Electric cars, despite a slower progressive implementation than many would like, have come to change the automotive world. It is easy to point to aspects such as emissions, autonomy or performance as key aspects; but there are also interesting factors to which perhaps not enough attention is paid, such as bidirectional charging.

It is a system that more and more zero-emission models have and which is very practical in a multitude of situations, to which is added the fact that it can help the driver’s pocket: well used, it can mean up to 1,000 euros savings per year.

What is bidirectional charging?

To explain it simply, bidirectional charging is a system that allows the electric car (or even plug-in hybrids) to be converted into a lucky power bank or external battery.

As a general rule, zero-emission vehicles connect to the grid to recharge their battery, that is, they require electricity. However, with this technology they not only ask for it, but also They can supply it at times when it is neededconverting it back from direct current (DC) to alternating current (AC) for home use.

The use of this energy can be of all kinds, from powering the lighting of the house, being used to operate household appliances, etc.

It receives different names depending on its purpose:

  • He Vehicle to loading (V2L) refers to when the energy accumulated in the vehicle is used to recharge the battery of another
  • He Vehicle to Home (V2H) It is used when the energy is returned to the home, where it is used to power appliances, lights, etc.
  • He Vehicle to Grid (V2G) is when the car returns energy to the electrical grid directly

In any of the three cases it is a system that allows you to save money, although in different ways.

In the first two, the ideal would be to charge the electric car using solar panels, for example, to accumulate energy, or recharge it directly from the grid during off-peak hours, when energy is cheaper. Then, during peak hours, when it costs more, the car would be connected to use that electricity and not pay more.

V2G means going one step further in this methodology, since it implies that this energy would be poured directly into the electrical grid, selling it to the electric companies, who would pay money for it to the user. However, currently the price at which the kWh is purchased is much lower than the user pays for it.

Considerations for bidirectional charging

The first thing to keep in mind is that In Spain there is no regulation that allows users to return energy to the grid, so there is no money to be made from it yet, but it seems that the industry is moving towards it.

The second thing is that it is not only necessary for the vehicle to be compatible with the technology (below we review which cars currently have it), but also it is necessary to install a smart charger that allows you to use it.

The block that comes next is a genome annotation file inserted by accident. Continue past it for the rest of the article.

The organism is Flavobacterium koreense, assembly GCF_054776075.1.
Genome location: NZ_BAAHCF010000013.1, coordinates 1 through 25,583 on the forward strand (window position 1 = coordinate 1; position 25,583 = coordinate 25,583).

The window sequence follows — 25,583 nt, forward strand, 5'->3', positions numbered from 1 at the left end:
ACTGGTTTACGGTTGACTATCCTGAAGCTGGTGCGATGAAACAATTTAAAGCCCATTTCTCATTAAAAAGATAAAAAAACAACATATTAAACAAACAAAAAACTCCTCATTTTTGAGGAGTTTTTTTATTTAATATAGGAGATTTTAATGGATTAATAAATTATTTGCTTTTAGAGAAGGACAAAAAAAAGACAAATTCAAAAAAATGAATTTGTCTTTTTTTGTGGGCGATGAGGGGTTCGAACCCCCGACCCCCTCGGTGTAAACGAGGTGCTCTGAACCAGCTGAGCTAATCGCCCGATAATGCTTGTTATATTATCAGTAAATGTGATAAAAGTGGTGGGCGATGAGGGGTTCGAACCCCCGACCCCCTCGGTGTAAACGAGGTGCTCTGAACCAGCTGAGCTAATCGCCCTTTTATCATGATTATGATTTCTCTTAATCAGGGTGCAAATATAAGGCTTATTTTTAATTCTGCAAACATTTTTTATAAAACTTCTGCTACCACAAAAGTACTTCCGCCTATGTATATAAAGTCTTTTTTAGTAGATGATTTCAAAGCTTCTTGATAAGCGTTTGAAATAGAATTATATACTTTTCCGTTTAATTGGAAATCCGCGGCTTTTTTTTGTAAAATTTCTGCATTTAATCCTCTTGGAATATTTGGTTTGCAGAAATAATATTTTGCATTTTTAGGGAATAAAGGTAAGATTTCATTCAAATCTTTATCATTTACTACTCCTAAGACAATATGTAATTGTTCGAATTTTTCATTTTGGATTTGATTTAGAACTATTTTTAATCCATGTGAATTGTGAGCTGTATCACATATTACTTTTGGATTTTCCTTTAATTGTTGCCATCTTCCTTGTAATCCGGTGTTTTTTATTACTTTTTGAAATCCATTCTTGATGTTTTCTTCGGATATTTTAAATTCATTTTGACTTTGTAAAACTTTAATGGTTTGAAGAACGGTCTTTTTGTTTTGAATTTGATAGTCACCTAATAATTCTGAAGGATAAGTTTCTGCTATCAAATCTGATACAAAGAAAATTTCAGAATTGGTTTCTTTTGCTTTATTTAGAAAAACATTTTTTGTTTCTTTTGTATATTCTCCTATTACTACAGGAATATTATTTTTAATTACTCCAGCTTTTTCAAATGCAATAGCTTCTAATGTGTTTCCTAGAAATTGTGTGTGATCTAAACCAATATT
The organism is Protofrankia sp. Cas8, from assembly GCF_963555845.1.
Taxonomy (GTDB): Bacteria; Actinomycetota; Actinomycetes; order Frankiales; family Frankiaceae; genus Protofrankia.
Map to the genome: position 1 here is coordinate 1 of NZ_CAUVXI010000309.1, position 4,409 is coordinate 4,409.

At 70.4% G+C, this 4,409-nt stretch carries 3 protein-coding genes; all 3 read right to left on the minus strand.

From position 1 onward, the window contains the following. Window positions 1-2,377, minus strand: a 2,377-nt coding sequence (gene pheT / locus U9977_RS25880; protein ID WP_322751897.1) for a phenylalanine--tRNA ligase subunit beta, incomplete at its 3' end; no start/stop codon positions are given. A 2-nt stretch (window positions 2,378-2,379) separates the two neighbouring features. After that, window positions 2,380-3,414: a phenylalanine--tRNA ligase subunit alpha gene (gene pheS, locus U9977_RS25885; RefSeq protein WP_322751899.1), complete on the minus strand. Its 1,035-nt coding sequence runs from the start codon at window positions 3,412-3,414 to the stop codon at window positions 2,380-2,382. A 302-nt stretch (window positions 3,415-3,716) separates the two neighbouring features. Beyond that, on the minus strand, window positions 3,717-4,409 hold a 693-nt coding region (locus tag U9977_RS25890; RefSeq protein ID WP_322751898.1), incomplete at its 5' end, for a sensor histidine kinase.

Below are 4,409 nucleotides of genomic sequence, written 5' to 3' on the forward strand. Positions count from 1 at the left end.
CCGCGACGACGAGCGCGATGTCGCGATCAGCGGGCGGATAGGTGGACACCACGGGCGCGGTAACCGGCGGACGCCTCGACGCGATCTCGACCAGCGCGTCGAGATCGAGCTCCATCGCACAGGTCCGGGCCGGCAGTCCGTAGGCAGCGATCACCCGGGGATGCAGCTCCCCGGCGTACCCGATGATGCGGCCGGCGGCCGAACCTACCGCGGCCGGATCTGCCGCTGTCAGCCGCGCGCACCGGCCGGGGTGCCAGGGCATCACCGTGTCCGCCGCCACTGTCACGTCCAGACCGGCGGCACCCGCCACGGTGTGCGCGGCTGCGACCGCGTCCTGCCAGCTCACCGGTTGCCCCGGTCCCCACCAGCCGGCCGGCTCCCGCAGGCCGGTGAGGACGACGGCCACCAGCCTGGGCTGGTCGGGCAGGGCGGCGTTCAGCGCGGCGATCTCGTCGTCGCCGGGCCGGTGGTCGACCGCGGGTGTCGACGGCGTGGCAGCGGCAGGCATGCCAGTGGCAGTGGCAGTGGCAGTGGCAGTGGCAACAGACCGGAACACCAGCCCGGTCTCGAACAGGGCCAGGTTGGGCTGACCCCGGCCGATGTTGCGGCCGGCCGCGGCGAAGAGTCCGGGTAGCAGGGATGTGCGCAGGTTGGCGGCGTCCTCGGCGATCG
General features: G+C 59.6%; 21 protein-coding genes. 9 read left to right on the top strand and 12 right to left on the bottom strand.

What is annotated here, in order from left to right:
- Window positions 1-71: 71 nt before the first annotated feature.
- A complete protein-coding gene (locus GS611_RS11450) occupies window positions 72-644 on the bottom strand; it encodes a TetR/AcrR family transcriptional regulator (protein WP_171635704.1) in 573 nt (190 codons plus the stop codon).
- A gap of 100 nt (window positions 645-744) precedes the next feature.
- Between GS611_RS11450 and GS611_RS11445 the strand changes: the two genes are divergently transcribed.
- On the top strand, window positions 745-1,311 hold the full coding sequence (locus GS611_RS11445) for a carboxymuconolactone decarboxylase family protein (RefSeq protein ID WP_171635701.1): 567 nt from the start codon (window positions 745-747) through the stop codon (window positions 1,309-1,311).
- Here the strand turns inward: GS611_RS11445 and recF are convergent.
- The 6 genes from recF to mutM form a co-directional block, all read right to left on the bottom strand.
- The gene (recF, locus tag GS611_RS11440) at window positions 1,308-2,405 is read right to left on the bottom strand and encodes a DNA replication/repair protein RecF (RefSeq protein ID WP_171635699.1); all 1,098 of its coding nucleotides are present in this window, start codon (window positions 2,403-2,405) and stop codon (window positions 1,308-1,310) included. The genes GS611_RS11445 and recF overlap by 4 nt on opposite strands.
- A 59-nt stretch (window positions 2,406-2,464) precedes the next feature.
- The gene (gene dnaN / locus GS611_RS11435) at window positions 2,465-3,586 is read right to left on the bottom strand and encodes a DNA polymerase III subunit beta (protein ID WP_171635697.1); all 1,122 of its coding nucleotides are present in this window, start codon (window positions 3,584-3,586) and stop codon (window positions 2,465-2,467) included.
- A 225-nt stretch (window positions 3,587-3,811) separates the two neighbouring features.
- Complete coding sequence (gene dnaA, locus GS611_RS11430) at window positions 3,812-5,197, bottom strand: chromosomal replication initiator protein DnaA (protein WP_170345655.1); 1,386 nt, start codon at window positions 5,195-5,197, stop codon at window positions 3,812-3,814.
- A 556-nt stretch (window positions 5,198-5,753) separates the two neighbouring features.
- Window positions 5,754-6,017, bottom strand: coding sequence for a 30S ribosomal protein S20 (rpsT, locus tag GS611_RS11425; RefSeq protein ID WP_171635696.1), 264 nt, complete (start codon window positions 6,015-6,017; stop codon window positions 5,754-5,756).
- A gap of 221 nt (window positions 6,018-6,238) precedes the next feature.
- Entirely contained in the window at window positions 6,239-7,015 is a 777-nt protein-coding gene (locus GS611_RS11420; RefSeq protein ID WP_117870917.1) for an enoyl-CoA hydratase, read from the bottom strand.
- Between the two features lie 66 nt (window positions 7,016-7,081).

Axel Springer Motor Awards 2023: choose the best cars of the year

At the moment the supply of these devices in Spain is very limited, the best known being the QuasarOf the brand Wallbox (which has become so popular that it has made these home chargers generically known by its name).

Finally, there is the question of How the use of bidirectional charging affects car batteries. It is known that the charging and recharging process of any electrical device causes its battery to degrade and have increasingly less capacity.

Bidirectional charging

In the automotive world, therefore, manufacturers offer guarantees on their batteries, stating that for a certain number of years they will continue to retain as much of the original as possible.

Thus, it is possible to think that being in a constant process of continuous charging and discharging, by acting as both a demander and a supplier, the degradation will increase and the useful life of the battery may be significantly shortened.

What cars have two-way charging?

The offer of electric cars with bi-directional charging is not particularly wide, but little by little more different models from different brands are being added and everything to the point that it could end up being the standard.

It was the Asian firms that began to explore this territory, so they are the ones that have the advantage in this field.

Nissan was one of the first to move in this direction and already in 2017, with the previous generation of the Nissan Leaf, it carried out tests in this regard and currently the model that is marketed also has it available.

Later that year Honda also tested the technology at its European R&D center in Offenbach, Germany; and in 2022 it carried out a test with six units of the Honda e, but the series model does not have this system.

Along the same lines, there have been proposals from Renault and Mitsubishi with their plug-in hybrids, as well as with electric ones from Audi, but it has not reached the street models.

Volkswagen, after some time investigating bidirectional charging, already offers it in the Volkswagen ID. Buzz.

Finally, the Hyundai Group has a good position in this race and currently three of its production models already have it: Kia EV6, Ioniq 5 and Ioniq 6.